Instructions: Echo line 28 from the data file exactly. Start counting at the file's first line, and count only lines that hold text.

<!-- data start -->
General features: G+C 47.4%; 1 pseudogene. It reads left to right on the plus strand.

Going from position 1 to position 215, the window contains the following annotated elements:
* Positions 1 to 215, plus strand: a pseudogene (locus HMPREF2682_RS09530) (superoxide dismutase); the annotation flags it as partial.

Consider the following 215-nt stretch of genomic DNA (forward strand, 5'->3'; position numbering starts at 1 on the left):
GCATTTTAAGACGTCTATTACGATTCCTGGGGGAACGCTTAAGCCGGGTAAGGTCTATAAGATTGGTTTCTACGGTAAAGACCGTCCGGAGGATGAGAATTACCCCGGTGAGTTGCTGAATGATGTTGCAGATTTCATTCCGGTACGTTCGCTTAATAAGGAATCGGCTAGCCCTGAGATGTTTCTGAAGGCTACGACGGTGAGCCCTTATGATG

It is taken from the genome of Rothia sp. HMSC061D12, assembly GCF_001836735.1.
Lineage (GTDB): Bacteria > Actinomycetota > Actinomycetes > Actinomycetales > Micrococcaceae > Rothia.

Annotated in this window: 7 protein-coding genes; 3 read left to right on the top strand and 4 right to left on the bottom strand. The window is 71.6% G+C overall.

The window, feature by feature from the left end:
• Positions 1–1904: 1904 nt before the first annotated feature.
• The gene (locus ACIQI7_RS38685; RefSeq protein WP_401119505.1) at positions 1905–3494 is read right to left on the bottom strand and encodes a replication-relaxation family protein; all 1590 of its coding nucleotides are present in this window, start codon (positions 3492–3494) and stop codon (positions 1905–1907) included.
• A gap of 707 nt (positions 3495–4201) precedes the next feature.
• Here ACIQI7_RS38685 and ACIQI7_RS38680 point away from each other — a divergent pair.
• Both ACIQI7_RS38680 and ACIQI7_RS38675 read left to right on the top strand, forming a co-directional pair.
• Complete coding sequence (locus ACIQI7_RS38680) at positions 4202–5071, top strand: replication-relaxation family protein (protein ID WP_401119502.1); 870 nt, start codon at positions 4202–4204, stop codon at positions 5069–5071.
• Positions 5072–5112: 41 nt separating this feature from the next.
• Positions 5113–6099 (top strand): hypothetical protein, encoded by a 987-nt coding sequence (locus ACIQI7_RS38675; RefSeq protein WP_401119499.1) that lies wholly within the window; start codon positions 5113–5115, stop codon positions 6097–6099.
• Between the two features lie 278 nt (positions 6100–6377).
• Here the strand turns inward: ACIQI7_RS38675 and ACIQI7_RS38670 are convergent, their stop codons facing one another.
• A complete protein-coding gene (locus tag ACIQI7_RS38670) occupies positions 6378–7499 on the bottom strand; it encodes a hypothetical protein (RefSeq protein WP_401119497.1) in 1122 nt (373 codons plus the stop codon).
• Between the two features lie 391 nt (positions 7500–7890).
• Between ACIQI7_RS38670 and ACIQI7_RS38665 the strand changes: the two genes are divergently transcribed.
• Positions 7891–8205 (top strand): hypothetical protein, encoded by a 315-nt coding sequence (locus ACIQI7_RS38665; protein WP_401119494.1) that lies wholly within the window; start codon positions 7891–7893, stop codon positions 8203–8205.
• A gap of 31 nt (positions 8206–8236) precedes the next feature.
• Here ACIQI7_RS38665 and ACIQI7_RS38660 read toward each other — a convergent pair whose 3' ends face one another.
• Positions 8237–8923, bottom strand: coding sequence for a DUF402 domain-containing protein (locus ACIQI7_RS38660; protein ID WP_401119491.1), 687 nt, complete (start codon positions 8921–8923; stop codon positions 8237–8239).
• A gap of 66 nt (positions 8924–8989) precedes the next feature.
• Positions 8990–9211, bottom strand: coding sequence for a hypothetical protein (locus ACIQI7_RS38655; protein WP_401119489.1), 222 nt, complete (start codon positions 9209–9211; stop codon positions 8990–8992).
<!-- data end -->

• Positions 8990–9211, bottom strand: coding sequence for a hypothetical protein (locus ACIQI7_RS38655; protein WP_401119489.1), 222 nt, complete (start codon positions 9209–9211; stop codon positions 8990–8992).